|تاریخ چاپ: 1399/05/21|
|The Effectiveness of Synbiotics in Preventing Antibiotic-Associated Diarrhea in Children: A Double-Blind Randomized Clinical Trial|
|Author(s):||Mogjan Goli، Zahra Pourmoghaddas، Monire Sadat Emadoleslami، Hamid Rahimi*|
Antibiotic-associated diarrhea (AAD) is of great concern in children due to the wide range of antibiotic administration among this population. Studies considering the use of synbiotics for prevention or treatment of AAD are limited. In the current study, the effectiveness of synbiotics in preventing AAD was investigated.
This randomized, double-blinded clinical trial was conducted on 100 patients undergoing antibiotic therapy for over five days. The patients were randomly divided into a case group receiving synbiotic therapy (Protexin; The United Kingdom) and a control group undergoing placebo therapy (consisting of starch sachets). Both groups began their medication within 24 hours after antibiotic initiation and continued it for further seven days after antibiotic therapy cessation. The two groups were compared regarding the incidence of diarrhea, stool consistency based on the Bristol Stool Scale (BSS), and the duration of diarrhea.
The members of case and control groups were not statistically different regarding age, gender distribution, length of hospitalization, the frequency of defecation, and stool consistency based on BSS before antibiotic therapy, primary and final diagnosis, the type of antibiotics prescribed, and duration of antibiotic therapy (P > 0.05). The incidence of AAD was significantly less in the case group compared with the control group (P = 0.016), while those with AAD did not show significant difference regarding the duration of diarrhea, stool consistency based on BSS, and the frequency of defecation a day (P = 0.51, 0.26, and 0.18, respectively).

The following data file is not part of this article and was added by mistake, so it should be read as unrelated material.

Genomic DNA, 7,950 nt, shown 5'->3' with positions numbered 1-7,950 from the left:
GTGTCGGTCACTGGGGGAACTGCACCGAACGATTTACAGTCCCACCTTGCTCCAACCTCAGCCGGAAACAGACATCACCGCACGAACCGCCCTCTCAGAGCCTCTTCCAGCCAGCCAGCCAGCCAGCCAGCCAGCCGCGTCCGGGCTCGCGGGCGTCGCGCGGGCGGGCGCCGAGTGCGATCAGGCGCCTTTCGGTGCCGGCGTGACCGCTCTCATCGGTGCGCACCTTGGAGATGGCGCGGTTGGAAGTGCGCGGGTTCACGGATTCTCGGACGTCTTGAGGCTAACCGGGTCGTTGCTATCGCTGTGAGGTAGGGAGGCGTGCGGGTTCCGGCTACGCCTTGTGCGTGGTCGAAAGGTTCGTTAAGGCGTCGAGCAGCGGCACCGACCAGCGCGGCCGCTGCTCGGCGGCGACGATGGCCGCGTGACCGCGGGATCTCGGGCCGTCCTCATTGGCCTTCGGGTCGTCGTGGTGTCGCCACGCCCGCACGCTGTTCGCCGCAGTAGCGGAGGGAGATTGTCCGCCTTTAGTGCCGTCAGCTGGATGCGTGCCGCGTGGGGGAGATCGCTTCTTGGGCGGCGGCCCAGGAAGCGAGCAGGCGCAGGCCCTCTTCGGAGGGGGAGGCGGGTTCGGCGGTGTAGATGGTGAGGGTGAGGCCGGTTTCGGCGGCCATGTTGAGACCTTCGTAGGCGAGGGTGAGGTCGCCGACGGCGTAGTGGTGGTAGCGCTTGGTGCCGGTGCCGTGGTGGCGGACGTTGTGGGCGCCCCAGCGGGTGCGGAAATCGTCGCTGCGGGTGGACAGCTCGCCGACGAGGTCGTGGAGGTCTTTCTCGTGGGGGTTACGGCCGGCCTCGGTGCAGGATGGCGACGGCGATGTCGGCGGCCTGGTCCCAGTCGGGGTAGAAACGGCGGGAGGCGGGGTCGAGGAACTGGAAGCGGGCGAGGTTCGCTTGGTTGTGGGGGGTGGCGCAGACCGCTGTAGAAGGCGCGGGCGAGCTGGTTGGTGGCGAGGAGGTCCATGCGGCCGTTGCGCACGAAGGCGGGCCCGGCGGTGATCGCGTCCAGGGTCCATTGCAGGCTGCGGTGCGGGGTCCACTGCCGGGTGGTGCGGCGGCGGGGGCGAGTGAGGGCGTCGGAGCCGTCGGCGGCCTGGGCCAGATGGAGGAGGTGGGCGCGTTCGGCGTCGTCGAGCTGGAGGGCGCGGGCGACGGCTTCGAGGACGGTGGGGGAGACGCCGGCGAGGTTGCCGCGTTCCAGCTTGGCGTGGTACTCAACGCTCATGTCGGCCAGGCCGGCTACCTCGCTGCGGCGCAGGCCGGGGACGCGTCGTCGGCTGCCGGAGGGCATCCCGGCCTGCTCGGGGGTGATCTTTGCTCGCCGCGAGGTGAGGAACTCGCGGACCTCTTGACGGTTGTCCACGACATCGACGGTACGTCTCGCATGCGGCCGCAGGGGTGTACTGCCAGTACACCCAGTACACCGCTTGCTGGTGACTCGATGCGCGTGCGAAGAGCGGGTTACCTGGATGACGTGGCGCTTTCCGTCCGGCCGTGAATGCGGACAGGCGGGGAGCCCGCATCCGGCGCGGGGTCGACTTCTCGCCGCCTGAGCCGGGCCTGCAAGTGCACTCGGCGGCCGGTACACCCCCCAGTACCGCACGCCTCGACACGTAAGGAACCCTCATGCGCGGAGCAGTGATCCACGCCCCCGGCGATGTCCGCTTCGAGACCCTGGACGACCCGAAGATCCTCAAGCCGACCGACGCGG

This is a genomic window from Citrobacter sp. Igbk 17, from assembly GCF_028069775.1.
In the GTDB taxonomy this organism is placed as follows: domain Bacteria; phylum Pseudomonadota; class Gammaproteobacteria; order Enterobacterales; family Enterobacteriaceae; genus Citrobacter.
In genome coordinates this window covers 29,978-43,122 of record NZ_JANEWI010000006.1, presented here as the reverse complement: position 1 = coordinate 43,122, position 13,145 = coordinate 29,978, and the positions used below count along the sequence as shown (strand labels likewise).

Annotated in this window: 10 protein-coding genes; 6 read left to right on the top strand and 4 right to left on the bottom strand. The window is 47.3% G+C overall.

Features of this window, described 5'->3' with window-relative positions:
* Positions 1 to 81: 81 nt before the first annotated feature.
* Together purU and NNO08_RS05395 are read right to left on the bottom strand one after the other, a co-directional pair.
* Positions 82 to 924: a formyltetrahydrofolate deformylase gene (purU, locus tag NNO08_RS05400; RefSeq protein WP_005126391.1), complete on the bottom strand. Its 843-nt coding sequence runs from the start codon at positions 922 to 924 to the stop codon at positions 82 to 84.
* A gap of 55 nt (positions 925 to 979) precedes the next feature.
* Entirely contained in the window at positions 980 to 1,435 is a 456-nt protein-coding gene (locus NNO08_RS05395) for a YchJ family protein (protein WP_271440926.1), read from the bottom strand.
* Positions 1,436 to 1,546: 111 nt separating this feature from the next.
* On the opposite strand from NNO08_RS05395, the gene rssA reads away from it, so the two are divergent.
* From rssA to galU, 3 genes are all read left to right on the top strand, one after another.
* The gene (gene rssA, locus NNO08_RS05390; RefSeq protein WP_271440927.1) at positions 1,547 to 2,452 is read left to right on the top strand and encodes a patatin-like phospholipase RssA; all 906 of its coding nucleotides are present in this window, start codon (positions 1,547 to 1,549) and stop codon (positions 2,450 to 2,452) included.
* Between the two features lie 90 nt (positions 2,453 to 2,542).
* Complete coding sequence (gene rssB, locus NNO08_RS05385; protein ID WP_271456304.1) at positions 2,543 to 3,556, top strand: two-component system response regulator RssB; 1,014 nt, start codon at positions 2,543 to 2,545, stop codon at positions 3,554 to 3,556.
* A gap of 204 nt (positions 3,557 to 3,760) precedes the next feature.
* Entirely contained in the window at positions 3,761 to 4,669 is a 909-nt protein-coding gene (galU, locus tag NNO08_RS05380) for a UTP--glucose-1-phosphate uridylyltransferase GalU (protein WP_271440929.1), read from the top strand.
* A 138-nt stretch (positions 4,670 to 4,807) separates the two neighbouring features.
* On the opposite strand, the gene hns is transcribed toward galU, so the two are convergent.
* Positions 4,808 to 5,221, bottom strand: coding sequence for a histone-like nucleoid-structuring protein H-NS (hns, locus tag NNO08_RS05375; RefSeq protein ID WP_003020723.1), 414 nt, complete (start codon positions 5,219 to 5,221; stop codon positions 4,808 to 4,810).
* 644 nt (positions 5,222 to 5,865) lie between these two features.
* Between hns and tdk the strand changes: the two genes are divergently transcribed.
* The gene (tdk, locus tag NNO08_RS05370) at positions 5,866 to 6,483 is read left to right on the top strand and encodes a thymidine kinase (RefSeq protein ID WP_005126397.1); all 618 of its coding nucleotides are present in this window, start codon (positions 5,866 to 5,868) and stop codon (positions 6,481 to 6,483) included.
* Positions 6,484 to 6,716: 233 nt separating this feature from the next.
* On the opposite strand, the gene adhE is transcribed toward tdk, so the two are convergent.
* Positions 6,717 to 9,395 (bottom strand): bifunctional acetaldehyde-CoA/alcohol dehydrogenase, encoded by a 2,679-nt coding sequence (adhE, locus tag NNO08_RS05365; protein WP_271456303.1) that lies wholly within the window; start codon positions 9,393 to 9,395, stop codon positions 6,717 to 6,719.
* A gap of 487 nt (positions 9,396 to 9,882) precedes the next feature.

The findings of this study showed that early initiation of synbiotics and its long-term administration following antibiotic therapy cessation could considerably prevent AAD; however, in case of AAD occurrence synbiotic therapy cannot positively affect duration, stool consistency, and the frequency of defecation.
|Keywords:||Synbiotic، Antibiotic-Associated Diarrhea، Children، Hospitalization|
|Article Type:||Research/Original Article|
|Published:||Archives of Pediatric Infectious Diseases, Volume:7 Issue: 4, 2019|
|Full text:||PDF is available on the website.|